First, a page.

General DefinitionAny part of the estate of a decedent not effectively disposed of by his will. Sec. 2-101.
Order of DistributionThe intestate share of the surviving spouse or surviving registered domestic partner is:
- If there is no surviving issue or parent of the decedent, the entire intestate estate;
- If there is no surviving issue but the decedent is survived by a parent or parents, the first $50,000, plus 1/2 of the balance of the intestate estate;
- If there are surviving issue all of whom are issue of the surviving spouse or surviving registered domestic partner also, the first $50,000, plus 1/2 of the balance of the intestate estate; or
- If there are surviving issue one or more of who are not issue of the surviving spouse or surviving registered domestic partner, 1/2 of the intestate estate. Sec. 2-102.
The part of the intestate estate not passing to the surviving spouse or surviving registered domestic partner, or the entire estate if there is no surviving spouse or surviving registered domestic partner, passes as follows:
- To the issue of the decedent; to be distributed per capita at each generation;
- If there is no surviving issue, to the decedent's parent or parents equally;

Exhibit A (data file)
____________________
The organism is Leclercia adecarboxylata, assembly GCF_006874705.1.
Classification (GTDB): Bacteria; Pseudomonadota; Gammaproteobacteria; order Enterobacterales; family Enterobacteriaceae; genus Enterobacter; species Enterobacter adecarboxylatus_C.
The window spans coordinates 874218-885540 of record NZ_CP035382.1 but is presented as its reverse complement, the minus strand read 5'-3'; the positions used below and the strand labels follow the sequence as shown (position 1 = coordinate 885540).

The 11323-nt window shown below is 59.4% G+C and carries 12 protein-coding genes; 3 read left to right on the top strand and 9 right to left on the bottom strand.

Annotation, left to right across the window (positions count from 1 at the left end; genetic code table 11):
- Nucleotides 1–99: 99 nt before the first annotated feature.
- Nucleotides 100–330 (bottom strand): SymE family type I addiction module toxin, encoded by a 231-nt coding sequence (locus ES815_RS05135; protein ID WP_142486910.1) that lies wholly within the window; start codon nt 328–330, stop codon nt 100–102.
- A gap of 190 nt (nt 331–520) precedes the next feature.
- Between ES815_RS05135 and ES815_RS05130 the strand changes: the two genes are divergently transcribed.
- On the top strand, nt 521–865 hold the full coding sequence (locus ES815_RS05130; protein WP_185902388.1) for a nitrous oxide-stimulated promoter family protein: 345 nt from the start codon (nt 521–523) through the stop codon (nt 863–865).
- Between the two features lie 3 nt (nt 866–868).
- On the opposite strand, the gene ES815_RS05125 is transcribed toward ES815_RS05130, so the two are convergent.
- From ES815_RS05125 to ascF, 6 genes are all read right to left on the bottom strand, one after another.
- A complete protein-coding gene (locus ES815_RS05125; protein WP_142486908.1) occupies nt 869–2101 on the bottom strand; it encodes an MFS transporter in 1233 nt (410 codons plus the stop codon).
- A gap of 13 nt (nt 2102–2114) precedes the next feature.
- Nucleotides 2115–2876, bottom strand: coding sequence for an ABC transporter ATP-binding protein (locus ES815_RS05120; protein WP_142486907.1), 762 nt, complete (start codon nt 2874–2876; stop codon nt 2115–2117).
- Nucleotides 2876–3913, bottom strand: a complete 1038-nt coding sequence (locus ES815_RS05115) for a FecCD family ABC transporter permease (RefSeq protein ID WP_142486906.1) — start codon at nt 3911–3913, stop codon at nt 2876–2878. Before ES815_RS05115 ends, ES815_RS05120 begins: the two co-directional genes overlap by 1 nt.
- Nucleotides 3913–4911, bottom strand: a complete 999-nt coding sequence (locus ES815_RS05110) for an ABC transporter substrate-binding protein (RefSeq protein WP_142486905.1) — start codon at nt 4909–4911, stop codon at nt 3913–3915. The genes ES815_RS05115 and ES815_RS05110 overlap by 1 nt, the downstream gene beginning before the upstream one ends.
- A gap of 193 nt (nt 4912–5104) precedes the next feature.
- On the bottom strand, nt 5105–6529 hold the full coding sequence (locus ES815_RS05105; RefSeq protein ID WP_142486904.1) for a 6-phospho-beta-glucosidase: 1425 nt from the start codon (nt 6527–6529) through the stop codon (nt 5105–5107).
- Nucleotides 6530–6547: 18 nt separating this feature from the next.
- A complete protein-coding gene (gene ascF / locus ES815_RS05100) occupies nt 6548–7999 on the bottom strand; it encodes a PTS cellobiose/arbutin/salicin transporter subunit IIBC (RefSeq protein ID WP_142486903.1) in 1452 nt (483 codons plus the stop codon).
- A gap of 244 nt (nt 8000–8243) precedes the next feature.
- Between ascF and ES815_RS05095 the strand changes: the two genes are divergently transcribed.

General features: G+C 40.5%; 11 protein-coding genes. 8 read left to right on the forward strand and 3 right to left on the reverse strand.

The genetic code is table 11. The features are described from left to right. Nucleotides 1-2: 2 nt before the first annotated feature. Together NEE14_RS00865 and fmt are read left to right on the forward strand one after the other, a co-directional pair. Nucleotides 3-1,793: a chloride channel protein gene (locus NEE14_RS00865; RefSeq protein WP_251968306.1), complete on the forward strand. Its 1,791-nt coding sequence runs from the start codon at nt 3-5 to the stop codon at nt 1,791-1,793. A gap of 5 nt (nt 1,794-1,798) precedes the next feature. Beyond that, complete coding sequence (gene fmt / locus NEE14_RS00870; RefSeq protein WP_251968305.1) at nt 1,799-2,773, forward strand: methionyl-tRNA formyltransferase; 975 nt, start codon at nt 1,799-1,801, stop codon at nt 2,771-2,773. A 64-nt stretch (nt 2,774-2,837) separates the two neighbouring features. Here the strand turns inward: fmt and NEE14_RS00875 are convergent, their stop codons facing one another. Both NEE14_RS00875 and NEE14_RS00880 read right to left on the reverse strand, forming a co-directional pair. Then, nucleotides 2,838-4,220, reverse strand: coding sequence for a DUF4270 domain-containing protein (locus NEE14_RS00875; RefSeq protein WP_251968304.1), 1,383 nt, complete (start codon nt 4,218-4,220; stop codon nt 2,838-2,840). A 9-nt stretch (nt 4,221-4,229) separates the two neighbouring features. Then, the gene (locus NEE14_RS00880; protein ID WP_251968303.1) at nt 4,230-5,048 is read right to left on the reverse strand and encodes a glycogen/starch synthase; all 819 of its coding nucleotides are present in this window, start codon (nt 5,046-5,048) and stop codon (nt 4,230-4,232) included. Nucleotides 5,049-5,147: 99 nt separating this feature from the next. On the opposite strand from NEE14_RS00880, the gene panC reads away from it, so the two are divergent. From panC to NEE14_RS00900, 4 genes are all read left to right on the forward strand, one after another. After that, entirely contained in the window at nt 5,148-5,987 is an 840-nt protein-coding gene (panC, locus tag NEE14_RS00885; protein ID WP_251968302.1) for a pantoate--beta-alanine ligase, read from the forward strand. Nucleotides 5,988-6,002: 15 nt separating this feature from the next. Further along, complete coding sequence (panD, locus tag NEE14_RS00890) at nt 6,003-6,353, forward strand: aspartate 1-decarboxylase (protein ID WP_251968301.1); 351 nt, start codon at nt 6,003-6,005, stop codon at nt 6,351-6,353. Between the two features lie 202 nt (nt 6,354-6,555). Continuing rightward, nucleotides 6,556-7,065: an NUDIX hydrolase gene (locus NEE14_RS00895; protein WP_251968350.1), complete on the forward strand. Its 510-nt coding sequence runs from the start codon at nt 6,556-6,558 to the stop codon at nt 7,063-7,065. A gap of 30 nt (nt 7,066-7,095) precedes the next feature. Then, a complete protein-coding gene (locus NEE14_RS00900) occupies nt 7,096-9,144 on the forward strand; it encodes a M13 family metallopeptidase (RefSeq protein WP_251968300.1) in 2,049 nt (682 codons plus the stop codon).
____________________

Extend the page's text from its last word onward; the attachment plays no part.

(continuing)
- If there is no surviving issue or parent, to the issue of the parents or either of them to be distributed per capita at each generation;
- If there is no surviving issue, parent or issue of a parent, but the decedent is survived by one or more grandparents or issue of grandparents, half of the estate passes to the paternal grandparents if both survive, or to the surviving paternal grandparent, or to the issue of the paternal grandparents if both are deceased to be distributed per capita at each generation; and the other half passes to the maternal relatives in the same manner; but if there is no surviving grandparent or issue of grandparents on either the paternal or maternal side, the entire estate passes to the relatives on the other side in the same manner as the half; or